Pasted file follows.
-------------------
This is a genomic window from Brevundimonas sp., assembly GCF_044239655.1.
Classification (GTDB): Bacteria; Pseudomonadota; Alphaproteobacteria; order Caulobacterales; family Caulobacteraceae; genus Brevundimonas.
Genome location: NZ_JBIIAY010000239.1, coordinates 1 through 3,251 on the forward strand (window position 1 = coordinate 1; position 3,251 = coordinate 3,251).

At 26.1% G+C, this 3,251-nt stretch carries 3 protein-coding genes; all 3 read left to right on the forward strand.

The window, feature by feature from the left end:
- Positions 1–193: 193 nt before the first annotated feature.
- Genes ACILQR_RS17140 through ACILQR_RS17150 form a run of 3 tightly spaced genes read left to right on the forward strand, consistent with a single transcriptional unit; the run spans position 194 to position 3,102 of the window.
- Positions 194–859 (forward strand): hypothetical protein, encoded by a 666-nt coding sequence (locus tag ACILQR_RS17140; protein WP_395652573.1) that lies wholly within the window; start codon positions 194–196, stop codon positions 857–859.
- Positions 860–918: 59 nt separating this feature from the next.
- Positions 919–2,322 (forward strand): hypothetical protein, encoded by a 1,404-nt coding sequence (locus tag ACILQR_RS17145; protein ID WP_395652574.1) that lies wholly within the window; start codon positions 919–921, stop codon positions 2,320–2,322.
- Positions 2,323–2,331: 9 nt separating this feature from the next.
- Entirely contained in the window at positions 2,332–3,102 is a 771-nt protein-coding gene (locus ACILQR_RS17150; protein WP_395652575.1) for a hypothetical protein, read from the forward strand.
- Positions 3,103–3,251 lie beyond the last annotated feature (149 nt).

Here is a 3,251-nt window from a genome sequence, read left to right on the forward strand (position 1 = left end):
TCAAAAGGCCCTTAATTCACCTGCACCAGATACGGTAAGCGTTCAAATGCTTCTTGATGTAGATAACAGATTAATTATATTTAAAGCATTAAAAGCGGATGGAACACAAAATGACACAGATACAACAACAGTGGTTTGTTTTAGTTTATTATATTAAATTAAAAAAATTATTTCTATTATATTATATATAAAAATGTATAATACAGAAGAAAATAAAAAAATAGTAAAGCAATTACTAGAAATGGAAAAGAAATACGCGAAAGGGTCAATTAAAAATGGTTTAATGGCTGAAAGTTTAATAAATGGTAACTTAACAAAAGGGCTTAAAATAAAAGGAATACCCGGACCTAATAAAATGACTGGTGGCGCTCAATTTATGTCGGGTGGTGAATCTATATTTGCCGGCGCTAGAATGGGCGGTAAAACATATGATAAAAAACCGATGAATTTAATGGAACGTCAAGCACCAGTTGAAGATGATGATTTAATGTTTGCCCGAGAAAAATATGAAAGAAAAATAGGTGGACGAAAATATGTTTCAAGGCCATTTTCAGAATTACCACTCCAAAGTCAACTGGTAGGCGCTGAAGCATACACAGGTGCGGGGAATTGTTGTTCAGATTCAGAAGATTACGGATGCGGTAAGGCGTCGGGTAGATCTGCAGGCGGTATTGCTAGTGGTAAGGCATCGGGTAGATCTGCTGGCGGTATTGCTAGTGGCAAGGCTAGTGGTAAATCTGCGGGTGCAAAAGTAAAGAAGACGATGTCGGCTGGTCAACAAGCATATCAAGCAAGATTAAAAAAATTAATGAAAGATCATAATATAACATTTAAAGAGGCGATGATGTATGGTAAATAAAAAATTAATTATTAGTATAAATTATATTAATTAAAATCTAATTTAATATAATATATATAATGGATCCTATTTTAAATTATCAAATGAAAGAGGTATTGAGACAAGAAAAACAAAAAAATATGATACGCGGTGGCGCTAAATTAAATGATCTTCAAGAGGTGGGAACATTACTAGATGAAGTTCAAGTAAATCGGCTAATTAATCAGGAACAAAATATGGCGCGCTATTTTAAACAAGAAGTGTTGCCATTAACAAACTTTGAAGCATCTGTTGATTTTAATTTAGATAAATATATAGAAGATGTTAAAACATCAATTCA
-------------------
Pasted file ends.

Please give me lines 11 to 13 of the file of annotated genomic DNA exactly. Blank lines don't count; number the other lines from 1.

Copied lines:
- Positions 2,323–2,331: 9 nt separating this feature from the next.
- Entirely contained in the window at positions 2,332–3,102 is a 771-nt protein-coding gene (locus ACILQR_RS17150; protein WP_395652575.1) for a hypothetical protein, read from the forward strand.
- Positions 3,103–3,251 lie beyond the last annotated feature (149 nt).